11 July 2019 — The Canary
5 June 2017 — Media Lens
A key function of BBC propaganda is to present the perspective of ‘the West’ on the wars and conflicts of the world. Thus, in a recent online report, BBC News once again gave prominence to the Pentagon propaganda version of yet more US killings in Yemen. The headline stated:
‘US forces kill seven al-Qaeda militants in Yemen, says Pentagon’
24 May 2005 — Media Lens
BBC News Director Helen Boaden Responds
“Professional journalism relies heavily on official sources. Reporters have to talk to the PM’s official spokesperson, the White House press secretary, the business association, the army general. What those people say is news. Their perspectives are automatically legitimate… This is precisely the opposite of what a functioning democracy needs, which is a ruthless accounting of the powers that be.” (Robert McChesney, professor of communications, University of Illinois)
Scores of readers responded to our Media Alert, ‘BBC Silence on Fallujah’ (May 17, 2005), in which we highlighted the evasions of BBC news director Helen Boaden in her Newswatch article at: news.bbc.co.uk/newswatch/ukfs/hi/newsid_4390000/newsid_4396600/4396641.stm
17 May 2005 — Media Lens
The BBC Has Failed To Respond To Doubts About Its Claims On US Atrocities In Iraq
“The truth is replaced by silence, and the silence is a lie.” (Yevgeney Yevtushenko)
Last week, the editors of Media Lens wrote to the BBC’s director of news, Helen Boaden, about her failure to respond to public concerns over BBC misreporting from Iraq: Continue reading
18 April 2005 — Media Lens
The BBC has published an online Newswatch article entitled ‘Has the BBC ignored weapons claims?’ (April 14, 2005, news.bbc.co.uk/newswatch/ukfs/hi/newsid_4390000/newsid_4396600/4396641.stm).
This is in response to a large number of emails generated by our March 30 Media Alert, ‘No Great Way to Die,’ (see under ‘Latest‘, http://www.medialens.org).
30 March 2005 — Media Lens
Exchange With the BBC’s Director of News
“These are the stories that will continue to emerge from the rubble of Fallujah for years. No, for generations…”
(Dahr Jamail, independent reporter in Iraq)
Heavily Conditioned Sensitivity
Traditionally, Western journalists give massive emphasis to acts of violence committed by official enemies of the West, while lightly passing over Western responsibility for often far more extreme violence. As Robert Fisk has noted: Continue reading
19 February 2005 — Media Lens
“Oh god mike – do you take care of these sorts of things, or do we ignore them?”
Judy Swallow, presenter of the BBC’s World Service Newshour, sent presumably to a BBC colleague concerning the letter reproduced below, sent by a listener to Ms Swallow about the BBC’s coverage (or lack thereof) of events in Fallujah
In a world of terrible suffering and injustice, many of us cling to the hope that journalists will have the integrity and compassion to report honestly. Above all, this means standing up for the defenceless and crushed against those who would rather we did not know and did not care.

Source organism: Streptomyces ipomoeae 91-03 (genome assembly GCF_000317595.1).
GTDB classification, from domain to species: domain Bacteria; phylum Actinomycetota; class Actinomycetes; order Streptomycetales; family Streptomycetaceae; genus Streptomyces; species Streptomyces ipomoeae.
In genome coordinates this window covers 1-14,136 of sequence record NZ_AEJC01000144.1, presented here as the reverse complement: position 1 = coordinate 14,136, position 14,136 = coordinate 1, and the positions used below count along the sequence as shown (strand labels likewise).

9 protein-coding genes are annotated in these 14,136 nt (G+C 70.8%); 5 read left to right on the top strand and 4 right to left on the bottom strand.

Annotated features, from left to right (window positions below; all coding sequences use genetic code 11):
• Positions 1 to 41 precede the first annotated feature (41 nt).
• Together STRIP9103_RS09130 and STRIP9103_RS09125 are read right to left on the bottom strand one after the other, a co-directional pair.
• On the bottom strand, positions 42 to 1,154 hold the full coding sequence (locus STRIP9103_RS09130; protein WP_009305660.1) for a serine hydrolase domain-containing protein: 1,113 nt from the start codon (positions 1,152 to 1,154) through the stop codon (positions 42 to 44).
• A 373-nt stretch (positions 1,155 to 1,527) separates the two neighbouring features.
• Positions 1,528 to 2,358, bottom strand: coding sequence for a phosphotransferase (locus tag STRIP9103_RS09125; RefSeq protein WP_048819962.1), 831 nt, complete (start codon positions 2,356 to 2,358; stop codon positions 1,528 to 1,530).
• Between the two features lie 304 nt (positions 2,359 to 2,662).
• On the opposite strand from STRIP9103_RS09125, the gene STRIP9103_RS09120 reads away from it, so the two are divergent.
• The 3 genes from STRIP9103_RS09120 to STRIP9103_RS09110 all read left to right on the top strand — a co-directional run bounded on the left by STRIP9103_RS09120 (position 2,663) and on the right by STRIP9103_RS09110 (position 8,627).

8 February 2005 — Media Lens
Introduction – At The ‘Mainstream’ Fringe
In truth it is quite wrong to describe the corporate media as ‘mainstream’. We wouldn’t describe Flat Earthism as mainstream geology, nor would we describe Mein Kampf as mainstream political philosophy. There isn’t a cultural or philosophical tradition on the planet that takes seriously the idea that truth-telling can be reconciled with greed. The idea that it can be reconciled with the unlimited greed of corporate profit-maximising is too ridiculous even to discuss. Or should be.
26 January 2005 — Media Lens
On January 21, we published a Rapid Response Media Alert, ‘Targeting Iran – The BBC Propaganda Begins,’ in which we noted that the BBC’s diplomatic correspondent, James Robbins, had reported that US relations with Iran were “looking very murky because of the nuclear threat”. (BBC1, 13:00 News, January 20, 2005)
21 January 2005 — Media Lens
Iran – The Last Hurrah
Writing in The New Yorker magazine this month, the renowned investigative journalist Seymour Hersh reported US plans for an attack on Iran. A former high-level intelligence official told Hersh:
“This is a war against terrorism, and Iraq is just one campaign. The Bush Administration is looking at this as a huge war zone. Next, we’re going to have the Iranian campaign. We’ve declared war and the bad guys, wherever they are, are the enemy. This is the last hurrah – we’ve got four years, and want to come out of this saying we won the war on terrorism.” (Seymour M. Hersh, ‘The coming wars’‚ The New Yorker, January 17, 2005)
“In my interviews, I was repeatedly told that the next strategic target was Iran.”
1 December 2004 — Media Lens
Tomorrow, December 2, the peace group A Call For Light is organising a peaceful vigil outside the BBC, Bush House, Aldwych, London, between 5:30pm and 7:00pm.
Like the rest of the mainstream media, the BBC did next to nothing to expose the devastating effects of US-UK war and sanctions on the civilian population of Iraq from 1990 onwards. Ahead of last year’s war, the BBC endlessly echoed and channelled UK government propaganda claims, almost never subjecting those claims to serious challenge.
30 November 2004 — Media Lens
“There is not a single surgeon in Falluja. We had one ambulance hit by US fire and a doctor wounded. There are scores of injured civilians in their homes whom we can’t move. A 13-year-old child just died in my hands.” (Dr. Sami al-Jumaili, main Fallujah hospital, November 9, 2004)
“Do not avoid contact with suffering or close your eyes before suffering. Do not kill. Do not let others kill. Find whatever means possible to protect life and prevent war.” (Thich Nhat Than)